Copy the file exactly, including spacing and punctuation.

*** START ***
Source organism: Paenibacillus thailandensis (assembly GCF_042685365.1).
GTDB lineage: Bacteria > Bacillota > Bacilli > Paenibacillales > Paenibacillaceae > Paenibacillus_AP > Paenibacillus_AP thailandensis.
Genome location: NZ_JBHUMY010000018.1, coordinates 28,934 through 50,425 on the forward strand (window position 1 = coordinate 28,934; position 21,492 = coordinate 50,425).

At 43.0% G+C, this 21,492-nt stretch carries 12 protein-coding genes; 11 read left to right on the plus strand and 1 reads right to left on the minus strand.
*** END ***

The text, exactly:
Source organism: Paenibacillus thailandensis (assembly GCF_042685365.1).
GTDB lineage: Bacteria > Bacillota > Bacilli > Paenibacillales > Paenibacillaceae > Paenibacillus_AP > Paenibacillus_AP thailandensis.
Genome location: NZ_JBHUMY010000018.1, coordinates 28,934 through 50,425 on the forward strand (window position 1 = coordinate 28,934; position 21,492 = coordinate 50,425).

At 43.0% G+C, this 21,492-nt stretch carries 12 protein-coding genes; 11 read left to right on the plus strand and 1 reads right to left on the minus strand.